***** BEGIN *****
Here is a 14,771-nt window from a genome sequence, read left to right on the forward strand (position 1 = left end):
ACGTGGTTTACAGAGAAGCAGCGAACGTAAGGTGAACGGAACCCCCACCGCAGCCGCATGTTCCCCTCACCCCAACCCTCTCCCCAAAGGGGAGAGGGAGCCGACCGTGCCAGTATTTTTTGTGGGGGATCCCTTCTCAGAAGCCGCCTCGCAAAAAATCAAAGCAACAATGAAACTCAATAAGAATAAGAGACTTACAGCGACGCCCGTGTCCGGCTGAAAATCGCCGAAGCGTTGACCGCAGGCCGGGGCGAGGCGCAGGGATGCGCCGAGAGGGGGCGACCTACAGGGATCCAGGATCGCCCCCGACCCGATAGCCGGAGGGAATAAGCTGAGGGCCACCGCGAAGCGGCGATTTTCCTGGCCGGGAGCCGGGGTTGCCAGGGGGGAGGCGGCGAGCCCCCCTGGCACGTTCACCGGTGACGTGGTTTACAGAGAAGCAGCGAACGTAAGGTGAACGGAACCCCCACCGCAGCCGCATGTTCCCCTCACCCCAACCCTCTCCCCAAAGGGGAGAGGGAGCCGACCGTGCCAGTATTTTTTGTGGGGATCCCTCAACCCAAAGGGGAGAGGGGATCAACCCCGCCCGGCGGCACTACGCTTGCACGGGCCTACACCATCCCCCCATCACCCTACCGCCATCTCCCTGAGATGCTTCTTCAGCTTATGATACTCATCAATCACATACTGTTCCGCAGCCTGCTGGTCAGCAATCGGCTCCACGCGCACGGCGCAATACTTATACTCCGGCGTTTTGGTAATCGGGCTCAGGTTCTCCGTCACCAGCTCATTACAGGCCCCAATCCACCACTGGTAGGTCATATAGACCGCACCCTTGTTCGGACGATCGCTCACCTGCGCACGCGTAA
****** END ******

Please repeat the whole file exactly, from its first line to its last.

Here is a 14,771-nt window from a genome sequence, read left to right on the forward strand (position 1 = left end):
ACGTGGTTTACAGAGAAGCAGCGAACGTAAGGTGAACGGAACCCCCACCGCAGCCGCATGTTCCCCTCACCCCAACCCTCTCCCCAAAGGGGAGAGGGAGCCGACCGTGCCAGTATTTTTTGTGGGGGATCCCTTCTCAGAAGCCGCCTCGCAAAAAATCAAAGCAACAATGAAACTCAATAAGAATAAGAGACTTACAGCGACGCCCGTGTCCGGCTGAAAATCGCCGAAGCGTTGACCGCAGGCCGGGGCGAGGCGCAGGGATGCGCCGAGAGGGGGCGACCTACAGGGATCCAGGATCGCCCCCGACCCGATAGCCGGAGGGAATAAGCTGAGGGCCACCGCGAAGCGGCGATTTTCCTGGCCGGGAGCCGGGGTTGCCAGGGGGGAGGCGGCGAGCCCCCCTGGCACGTTCACCGGTGACGTGGTTTACAGAGAAGCAGCGAACGTAAGGTGAACGGAACCCCCACCGCAGCCGCATGTTCCCCTCACCCCAACCCTCTCCCCAAAGGGGAGAGGGAGCCGACCGTGCCAGTATTTTTTGTGGGGATCCCTCAACCCAAAGGGGAGAGGGGATCAACCCCGCCCGGCGGCACTACGCTTGCACGGGCCTACACCATCCCCCCATCACCCTACCGCCATCTCCCTGAGATGCTTCTTCAGCTTATGATACTCATCAATCACATACTGTTCCGCAGCCTGCTGGTCAGCAATCGGCTCCACGCGCACGGCGCAATACTTATACTCCGGCGTTTTGGTAATCGGGCTCAGGTTCTCCGTCACCAGCTCATTACAGGCCCCAATCCACCACTGGTAGGTCATATAGACCGCACCCTTGTTCGGACGATCGCTCACCTGCGCACGCGTAA